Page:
New Vogue magazine features no photos to improve carbon footprint

Italian Vogue, the most prestigious fashion magazine in the world, has announced that to reduce its carbon footprint, the January issue will contain no photos.

The Italian Vogue magazine is published every month and contains hundreds of photo campaigns that are often taken in different locations across the world.

This month, the magazine has taken steps to reduce its carbon footprint by reducing the energy spent taking photographs, the magazines will instead be illustrated by several different Italian artists.

When describing what goes into producing each monthly issue of Vogue, Emanuele Farneti, editor-in-chief of Vogue Italia, said: ‘One hundred and fifty people involved. About twenty flights and a dozen or so train journeys.

‘Lights switched on for at least ten hours non-stop, partly powered by gasoline-fueled generators.

‘Food waste from catering services. Plastic to wrap the garments. Electricity to recharge phones and cameras.’

By illustrating the campaigns in January’s magazine, Italian Vogue has said they are trying to highlight that art and fashion imagery can be created without major environmental costs.

Vogue has also announced that they will be changing their packaging to a 100% compostable plastic wrapping in the upcoming year.

Mr Farneti said: ‘Intelectual honesty is so important, this means admitting that there is a significant environmental impact associated with publishing our magazines.’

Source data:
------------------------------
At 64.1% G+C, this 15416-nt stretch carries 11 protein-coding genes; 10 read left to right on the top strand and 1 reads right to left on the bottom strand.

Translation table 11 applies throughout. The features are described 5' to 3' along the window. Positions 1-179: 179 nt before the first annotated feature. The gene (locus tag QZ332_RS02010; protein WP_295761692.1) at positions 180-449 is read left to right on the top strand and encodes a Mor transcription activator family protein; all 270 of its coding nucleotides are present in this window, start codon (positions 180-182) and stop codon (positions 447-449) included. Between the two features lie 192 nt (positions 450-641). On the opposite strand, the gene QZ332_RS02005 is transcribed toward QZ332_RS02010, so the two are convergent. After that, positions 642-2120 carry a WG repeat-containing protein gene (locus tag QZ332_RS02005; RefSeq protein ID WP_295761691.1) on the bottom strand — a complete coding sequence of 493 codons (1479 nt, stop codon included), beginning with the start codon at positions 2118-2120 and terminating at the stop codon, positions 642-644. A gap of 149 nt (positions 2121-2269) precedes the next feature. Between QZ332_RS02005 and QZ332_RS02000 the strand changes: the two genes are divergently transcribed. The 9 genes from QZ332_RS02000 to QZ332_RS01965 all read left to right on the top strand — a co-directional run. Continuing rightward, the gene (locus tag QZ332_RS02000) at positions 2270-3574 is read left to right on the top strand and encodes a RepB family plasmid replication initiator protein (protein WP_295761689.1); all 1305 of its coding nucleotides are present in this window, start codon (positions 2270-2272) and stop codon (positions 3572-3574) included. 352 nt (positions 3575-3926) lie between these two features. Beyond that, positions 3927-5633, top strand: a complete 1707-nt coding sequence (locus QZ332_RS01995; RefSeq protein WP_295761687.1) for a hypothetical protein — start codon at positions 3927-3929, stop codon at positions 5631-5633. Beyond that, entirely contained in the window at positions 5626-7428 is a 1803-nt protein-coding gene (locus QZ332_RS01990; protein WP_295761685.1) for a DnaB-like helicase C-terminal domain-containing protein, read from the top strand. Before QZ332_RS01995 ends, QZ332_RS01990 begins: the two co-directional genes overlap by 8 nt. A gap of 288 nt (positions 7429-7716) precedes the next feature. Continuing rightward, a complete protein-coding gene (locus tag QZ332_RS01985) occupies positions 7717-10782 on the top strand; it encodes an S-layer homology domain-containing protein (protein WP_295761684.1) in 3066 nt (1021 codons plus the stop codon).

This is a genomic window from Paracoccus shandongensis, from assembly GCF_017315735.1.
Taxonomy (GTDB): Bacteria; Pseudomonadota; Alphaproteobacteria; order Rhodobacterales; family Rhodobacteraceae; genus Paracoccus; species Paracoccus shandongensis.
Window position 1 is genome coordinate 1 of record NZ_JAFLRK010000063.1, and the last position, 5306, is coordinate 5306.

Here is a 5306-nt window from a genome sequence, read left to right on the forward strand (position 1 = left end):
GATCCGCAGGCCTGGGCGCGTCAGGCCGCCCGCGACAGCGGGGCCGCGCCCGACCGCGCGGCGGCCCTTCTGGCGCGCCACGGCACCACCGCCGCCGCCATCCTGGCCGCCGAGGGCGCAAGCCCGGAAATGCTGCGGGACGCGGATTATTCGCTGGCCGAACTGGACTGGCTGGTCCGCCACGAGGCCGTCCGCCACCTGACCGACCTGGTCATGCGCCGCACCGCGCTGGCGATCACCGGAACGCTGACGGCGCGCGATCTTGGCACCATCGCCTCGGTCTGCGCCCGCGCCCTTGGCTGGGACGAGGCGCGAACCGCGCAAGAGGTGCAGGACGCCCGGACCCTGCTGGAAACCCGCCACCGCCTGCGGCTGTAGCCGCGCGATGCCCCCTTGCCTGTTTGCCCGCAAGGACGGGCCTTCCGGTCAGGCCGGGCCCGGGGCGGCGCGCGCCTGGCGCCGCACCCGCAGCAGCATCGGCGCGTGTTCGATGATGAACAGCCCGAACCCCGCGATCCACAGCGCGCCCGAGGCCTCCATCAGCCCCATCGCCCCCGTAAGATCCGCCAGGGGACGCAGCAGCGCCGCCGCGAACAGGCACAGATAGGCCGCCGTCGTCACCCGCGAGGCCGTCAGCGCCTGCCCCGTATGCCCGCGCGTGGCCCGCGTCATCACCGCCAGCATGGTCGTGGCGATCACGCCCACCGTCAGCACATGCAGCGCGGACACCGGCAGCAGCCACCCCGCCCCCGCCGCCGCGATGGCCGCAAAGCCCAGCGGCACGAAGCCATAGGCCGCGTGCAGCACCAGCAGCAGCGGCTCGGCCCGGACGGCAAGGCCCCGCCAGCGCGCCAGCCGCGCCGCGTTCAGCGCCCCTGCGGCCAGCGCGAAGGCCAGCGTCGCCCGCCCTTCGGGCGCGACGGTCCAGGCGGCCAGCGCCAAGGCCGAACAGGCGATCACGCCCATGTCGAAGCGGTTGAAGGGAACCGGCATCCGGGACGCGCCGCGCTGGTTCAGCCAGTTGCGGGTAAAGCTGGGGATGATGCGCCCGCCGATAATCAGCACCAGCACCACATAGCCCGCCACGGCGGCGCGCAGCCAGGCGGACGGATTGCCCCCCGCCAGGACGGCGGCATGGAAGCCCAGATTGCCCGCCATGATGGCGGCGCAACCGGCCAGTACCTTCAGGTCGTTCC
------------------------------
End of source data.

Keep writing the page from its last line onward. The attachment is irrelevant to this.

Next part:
The fashion industry has come under scrutiny in recent years for the impact that it has on the environment.

In November 2019, Environment Journal got in touch with Nicholas Robin, curator of Green Friday, a grass-route organisation that is protesting against fast fashion.

In the interview, Mr Robin said: ‘Fast fashion has accelerated our consumerist behaviour with multiple collections per year, often at extremely cheap prices.

‘But these cheap clothes come with a huge social and environmental price tag.

‘Over the last few decades, we’ve seen many of our biggest brands outsourcing production to countries with low pay, poor trade union rights and poor working conditions.

‘Growing cotton uses a lot of land and a lot of water and synthetic materials contribute to water pollution.

‘Then at the end of their life, a lot of these clothes end up in the bin.’

Photo Credit – Pixabay

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